This is is an outgrowth of a comment I left on Luke's dialog with Pei Wang, and I'll start by quoting that comment in full:
Luke, what do you mean here when you say, "Friendly AI may be incoherent and impossible"?
The Singularity Institute's page "What is Friendly AI?" defines "Friendly AI" as "A "Friendly AI" is an AI that takes actions that are, on the whole, beneficial to humans and humanity." Surely you don't mean to say, "The idea of an AI that takes actions that are, on the whole, beneficial to humans and humanity may be incoherent or impossible"?
Eliezer's paper "Artificial Intelligence as a Positive and Negative Factor in Global Risk" talks about "an AI created with specified motivations." But it's pretty clear that that's not the only thing you and he have in mind, because part of the problem is making sure the motivations we give an AI are the ones we really want to give it.
If you meant neither of those things, what did you mean? "Provably friendly"? "One whose motivations express an ideal extrapolation of our values"? (It seems a flawed extrapolation could still give results that are on the whole beneficial, so this is different than the first definition suggested above.) Or something else?
Since writing that comment, I've managed to find two other definitions of "Friendly AI." One is from Armstrong, Sandberg, and Bostrom's paper on Oracle AI, which describes Friendly AI as: "AI systems designed to be of low risk." This definition is very similar to the definition from the Singularity Institute's "What is Friendly AI?" page, except that it incorporates the concept of risk. The second definition is from Luke's paper with Anna Salamon, which describes Friendly AI as "an AI with a stable, desirable utility function." This definition has the important feature of restricting "Friendly AI" to designs that have a utility function. Luke's comments about "rationally shaped" AI in this essay seem relevant here.
Neither of those papers seems to use the initial definition they give of "Friendly AI" consistently. Armstrong, Sandberg, and Bostrom's paper has a section on creating Oracle AI by giving it a "friendly utility function," which states, "if a friendly OAI could be designed, then it is most likely that a friendly AI could also be designed, obviating the need to restrict to an Oracle design in the first place."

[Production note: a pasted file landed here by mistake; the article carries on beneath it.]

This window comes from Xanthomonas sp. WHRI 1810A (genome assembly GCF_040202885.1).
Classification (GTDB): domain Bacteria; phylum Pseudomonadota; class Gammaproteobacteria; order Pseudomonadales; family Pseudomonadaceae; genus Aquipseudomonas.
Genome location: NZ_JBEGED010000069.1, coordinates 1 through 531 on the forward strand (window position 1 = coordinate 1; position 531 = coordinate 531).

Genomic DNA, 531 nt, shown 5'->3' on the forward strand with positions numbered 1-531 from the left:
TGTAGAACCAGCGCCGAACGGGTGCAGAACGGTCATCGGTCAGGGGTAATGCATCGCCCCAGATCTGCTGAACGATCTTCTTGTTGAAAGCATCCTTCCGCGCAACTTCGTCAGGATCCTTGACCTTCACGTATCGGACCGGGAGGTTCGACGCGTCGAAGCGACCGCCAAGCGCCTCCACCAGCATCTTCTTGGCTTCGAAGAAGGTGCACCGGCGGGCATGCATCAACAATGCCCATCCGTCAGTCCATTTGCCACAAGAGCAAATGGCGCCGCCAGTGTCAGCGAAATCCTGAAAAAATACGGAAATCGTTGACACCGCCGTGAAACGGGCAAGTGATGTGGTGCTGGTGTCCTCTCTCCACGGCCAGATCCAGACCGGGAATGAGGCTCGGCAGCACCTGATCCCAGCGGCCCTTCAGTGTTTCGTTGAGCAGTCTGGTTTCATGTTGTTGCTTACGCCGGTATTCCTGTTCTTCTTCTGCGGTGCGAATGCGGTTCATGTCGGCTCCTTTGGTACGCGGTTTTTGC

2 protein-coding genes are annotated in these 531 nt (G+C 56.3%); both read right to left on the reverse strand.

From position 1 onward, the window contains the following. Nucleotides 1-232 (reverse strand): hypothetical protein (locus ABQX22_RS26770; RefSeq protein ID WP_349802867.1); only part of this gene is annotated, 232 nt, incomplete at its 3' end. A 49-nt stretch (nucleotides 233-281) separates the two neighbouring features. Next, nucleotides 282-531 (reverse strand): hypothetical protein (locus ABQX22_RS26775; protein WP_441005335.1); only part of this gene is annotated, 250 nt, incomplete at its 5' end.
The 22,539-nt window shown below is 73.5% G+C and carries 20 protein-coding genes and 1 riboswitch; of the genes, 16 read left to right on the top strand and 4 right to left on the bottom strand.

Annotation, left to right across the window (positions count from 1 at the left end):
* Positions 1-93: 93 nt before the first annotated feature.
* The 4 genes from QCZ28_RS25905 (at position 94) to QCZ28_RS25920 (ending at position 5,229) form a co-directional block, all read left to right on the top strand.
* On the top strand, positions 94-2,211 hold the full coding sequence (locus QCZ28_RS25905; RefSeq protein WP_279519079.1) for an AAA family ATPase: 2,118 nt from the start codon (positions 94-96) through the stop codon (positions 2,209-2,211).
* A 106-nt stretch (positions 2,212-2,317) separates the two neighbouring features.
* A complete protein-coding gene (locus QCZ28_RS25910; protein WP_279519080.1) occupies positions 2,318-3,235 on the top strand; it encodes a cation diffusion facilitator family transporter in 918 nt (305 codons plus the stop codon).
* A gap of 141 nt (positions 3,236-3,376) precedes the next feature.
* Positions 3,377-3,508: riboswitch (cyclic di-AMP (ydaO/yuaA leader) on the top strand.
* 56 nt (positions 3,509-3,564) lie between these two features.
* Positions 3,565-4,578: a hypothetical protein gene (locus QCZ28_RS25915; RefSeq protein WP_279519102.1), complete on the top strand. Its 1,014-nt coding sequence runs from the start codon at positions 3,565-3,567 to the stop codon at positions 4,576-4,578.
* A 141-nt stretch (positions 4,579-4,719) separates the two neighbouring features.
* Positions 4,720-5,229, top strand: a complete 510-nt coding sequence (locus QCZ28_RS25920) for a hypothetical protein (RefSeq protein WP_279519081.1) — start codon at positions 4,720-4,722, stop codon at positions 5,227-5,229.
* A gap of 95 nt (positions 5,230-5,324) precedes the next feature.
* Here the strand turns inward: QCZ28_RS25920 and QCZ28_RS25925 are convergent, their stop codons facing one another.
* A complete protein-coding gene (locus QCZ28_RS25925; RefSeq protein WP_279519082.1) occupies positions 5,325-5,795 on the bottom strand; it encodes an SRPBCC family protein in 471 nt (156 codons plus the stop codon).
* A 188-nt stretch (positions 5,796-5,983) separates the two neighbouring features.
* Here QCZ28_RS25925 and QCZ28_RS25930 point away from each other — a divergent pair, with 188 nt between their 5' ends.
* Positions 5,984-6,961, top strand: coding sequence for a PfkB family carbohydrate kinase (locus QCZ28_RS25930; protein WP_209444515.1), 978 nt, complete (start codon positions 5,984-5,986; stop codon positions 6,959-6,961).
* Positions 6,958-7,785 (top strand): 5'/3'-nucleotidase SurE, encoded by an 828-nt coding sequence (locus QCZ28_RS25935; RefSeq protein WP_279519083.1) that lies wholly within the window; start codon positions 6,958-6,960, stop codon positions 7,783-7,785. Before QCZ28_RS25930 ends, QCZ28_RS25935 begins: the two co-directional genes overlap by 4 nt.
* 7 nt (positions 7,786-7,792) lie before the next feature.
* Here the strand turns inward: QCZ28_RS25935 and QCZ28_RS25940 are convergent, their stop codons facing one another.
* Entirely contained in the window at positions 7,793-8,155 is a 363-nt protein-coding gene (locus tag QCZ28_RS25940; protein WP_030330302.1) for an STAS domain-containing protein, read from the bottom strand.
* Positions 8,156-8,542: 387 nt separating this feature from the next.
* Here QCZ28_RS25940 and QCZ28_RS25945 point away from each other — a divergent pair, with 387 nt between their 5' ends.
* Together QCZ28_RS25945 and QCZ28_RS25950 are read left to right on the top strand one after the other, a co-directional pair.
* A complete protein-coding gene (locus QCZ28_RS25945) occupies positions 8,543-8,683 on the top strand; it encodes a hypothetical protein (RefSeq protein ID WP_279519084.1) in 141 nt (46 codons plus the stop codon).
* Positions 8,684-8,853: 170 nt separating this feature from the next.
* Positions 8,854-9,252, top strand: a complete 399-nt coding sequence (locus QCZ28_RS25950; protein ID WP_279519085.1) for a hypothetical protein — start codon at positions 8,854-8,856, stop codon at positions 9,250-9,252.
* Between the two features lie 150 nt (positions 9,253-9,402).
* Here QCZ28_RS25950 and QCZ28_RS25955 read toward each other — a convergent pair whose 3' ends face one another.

This is a non-sequitur if "friendly" merely means "low risk," but it makes sense if they are actually defining Friendly AI in terms of a safe utility function: what they're saying then is if we can create an AI that stays boxed because of its utility function, we can probably create an AI that doesn't need to be boxed to be safe.
In the case of Luke's paper with Anna Salamon, the discussion on page 17 seems to imply that "Nanny AI" and "Oracle AI" are not types of Friendly AI. This is strange under their official definition of "Friendly AI." Why couldn't Nanny AI or Oracle AI have a stable, desirable utility function? I'm inclined to think the best way to make sense of that part of the paper is if "Friendly AI" is interpreted to mean "an AI whose utility function an ideal extrapolation of our values (or at least comes close.)"
I'm being very nitpicky here, but I think the issue of how to define "Friendly AI" is important for a couple of reasons. First, it's obviously important for clear communication. If we aren't clear on what we mean by "Friendly AI," we won't understand each other when we try to talk about it." But another very important worry that confusion about the meaning of "Friendly AI" may be spawning sloppy thinking about it. Equivocating between narrower and broader definitions of "Friendly AI" may end up taking the place of an argument that the approach specified by the more narrow definition is the way to go. This seems like an excellent example of the benefits of tabooing your words.
I see on Luke's website that he has a forthcoming peer-reviewed article with Nick Bostrom titled "Why We Need Friendly AI." On the whole, I've been impressed with the drafts of the two peer-reviewed articles Luke has posted so far, so I'm moderately optimistic that that article will resolve these issues.